There is much talk of dream worlds and celestial travel in “Light Years,” an intimate, opalescent debut feature from British writer-director Esther May Campbell, yet it’s supposedly everyday life that its anguished characters find hardest to grasp. Tracing the brief reunion of an unraveled family over the course of one sun-soaked summer day in the English countryside, Campbell’s enticingly sensuous, heat-hazed drama demonstrates the meticulous command of composition and romantically desolate atmosphere that won her a short-film BAFTA in 2009. As storytelling, however, it feels elusive and incomplete: Abstract philosophizing takes precedence in a tale of domestic dysfunction that might otherwise make for a modestly conventional indie heart-tugger. Following fest berths in Venice and Toronto, the sprocket-opera circuit reps this promising pic’s natural home; even U.K. arthouse auds are likely to find “Light Years” an imposing distance to cover.
Aficionados of British independent cinema should note that “Light Years” has been shepherded by Third Films, the production company of “Better Things” director Duane Hopkins. (His most recent feature, “Bypass,” premiered in Venice last year, receiving a minute domestic release the following spring; Campbell’s film looks to follow a similar path.) It’s unsurprising that Hopkins and Campbell should have collaborated: She shares something of his affinity for ornately stylized social realism, with a light-flooded mise-en-scene that subverts standard expectations of Brit miserablism. Also a practicing stills photographer, Campbell may actually have a keener eye than her patron: Shooting predominantly in 16mm with digital interludes, she and lensers Zac Nicholson and Will Pugh conjure a wealth of suggestive, surprising images, whether capturing a teenage kiss between the blurred, rushing carriages of a freight train or a tangle of blood-related bodies sharing a cathartic underwater swim.
Viewers are required to read much between the woozy lines of this splendid imagery; often, the focus and positioning of characters within the frame implies more about their relationships and inner lives than Campbell’s poetically opaque script is willing to disclose. The most lucid member of the ensemble (thanks largely to her ruminative narration) is the youngest: Bright pre-adolescent Rose (Zamira Fuller) observes with melancholic bewilderment the detached, unresponsive behavior of her older siblings Ewan (James Stuckey) and Ramona (Sophie Burton), as well as her seemingly grieving Turkish father Dee (“Once Upon a Time in Anatolia” star Muhammet Uzuner, lending some world-cinema cachet to a very British affair). All four appear locked in private pockets of psychological paralysis as the day dawns; later, a title-prompting spoken metaphor likens them to remote stars in orbit, far apart from each other yet still fundamentally connected.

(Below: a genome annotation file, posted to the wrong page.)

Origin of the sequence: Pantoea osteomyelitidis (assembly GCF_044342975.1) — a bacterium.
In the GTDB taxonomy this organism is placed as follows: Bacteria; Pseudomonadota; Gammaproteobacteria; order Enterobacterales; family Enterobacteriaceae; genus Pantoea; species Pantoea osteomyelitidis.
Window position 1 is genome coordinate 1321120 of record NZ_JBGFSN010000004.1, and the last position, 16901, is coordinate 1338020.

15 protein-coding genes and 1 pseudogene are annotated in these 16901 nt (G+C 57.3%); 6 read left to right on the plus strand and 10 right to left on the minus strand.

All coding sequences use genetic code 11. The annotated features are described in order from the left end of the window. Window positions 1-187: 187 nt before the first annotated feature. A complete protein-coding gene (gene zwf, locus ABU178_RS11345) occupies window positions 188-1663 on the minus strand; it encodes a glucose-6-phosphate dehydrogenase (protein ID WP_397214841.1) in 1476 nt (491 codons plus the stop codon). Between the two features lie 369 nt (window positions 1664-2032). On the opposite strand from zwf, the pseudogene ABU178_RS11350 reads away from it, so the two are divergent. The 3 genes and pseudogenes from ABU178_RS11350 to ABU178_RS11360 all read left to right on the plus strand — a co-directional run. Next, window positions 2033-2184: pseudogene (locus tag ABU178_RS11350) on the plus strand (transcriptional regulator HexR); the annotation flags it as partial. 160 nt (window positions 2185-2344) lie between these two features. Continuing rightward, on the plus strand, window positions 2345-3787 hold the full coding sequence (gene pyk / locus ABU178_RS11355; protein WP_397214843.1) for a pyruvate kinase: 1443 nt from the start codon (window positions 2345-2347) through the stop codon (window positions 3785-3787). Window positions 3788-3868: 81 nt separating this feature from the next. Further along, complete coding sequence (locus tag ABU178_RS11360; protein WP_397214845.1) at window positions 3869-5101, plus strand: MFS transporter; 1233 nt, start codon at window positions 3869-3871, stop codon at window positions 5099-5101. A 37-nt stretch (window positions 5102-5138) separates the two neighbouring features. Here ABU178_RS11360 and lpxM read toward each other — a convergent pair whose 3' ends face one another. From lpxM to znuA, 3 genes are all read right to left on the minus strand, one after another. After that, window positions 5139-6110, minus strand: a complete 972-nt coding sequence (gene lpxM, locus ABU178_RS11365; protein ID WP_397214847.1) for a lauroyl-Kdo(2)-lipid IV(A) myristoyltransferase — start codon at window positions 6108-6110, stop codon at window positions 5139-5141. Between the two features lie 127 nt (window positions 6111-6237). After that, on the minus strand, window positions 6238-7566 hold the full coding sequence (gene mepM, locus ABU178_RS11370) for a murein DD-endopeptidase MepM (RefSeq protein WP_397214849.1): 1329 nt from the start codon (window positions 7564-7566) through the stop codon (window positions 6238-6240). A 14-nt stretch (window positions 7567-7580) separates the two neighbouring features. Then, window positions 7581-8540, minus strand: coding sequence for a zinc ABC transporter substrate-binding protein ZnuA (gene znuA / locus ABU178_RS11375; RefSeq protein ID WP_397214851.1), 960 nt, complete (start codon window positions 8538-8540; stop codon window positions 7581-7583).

Gradually, the reason for their silently shared depression emerges: The children’s mother, Moira (folk-pop singer Beth Orton, in her first acting role since the 2001 U.S. independent “Southland”), has been confined to a care home for an unspecified illness that appears to be ravaging both her physical and mental health. As Rose, exasperated by her family’s listlessness, sets off to see Moira on her own, the film’s bare-boned story is blearily, belatedly set in motion. However, it’s only when a harsh additional facet of Moira’s disease is made known — recalling a key plot point of the recent “Still Alice,” even as Campbell otherwise avoids either medical or melodramatic detail — that the tough emotional stakes of the piece are made concrete. “I want to know how it feels to be normal,” says Ewan with resigned sadness, and he’s not speaking with standard teenage exasperation; “normality” is evidently an unattainable privilege for him and his siblings, but “Light Years” steps back just as their collective sorrow comes to the surface.
Performances are sincerely felt, if occasionally as guarded in expression as the script. Campbell gets particularly intuitive, inquisitive work from Fuller (an acting novice, as is her onscreen sister Burton), while young Mickey Morris proves a drive-by (or, given his preferred mode of transport, cycle-by) scene-stealer in an abruptly sidelined part as a raggedy neighboring lad with an unrequited crush on Rose. The film’s adult performers are given comparatively little room to flex, though Orton cuts a strikingly hollowed, bereft figure as the ailing, absent parent. Sadly, she never gets to sing, though the pic’s stark, guitar-brushed score and soundscape — as delicately textured as its visual finish — get by without her.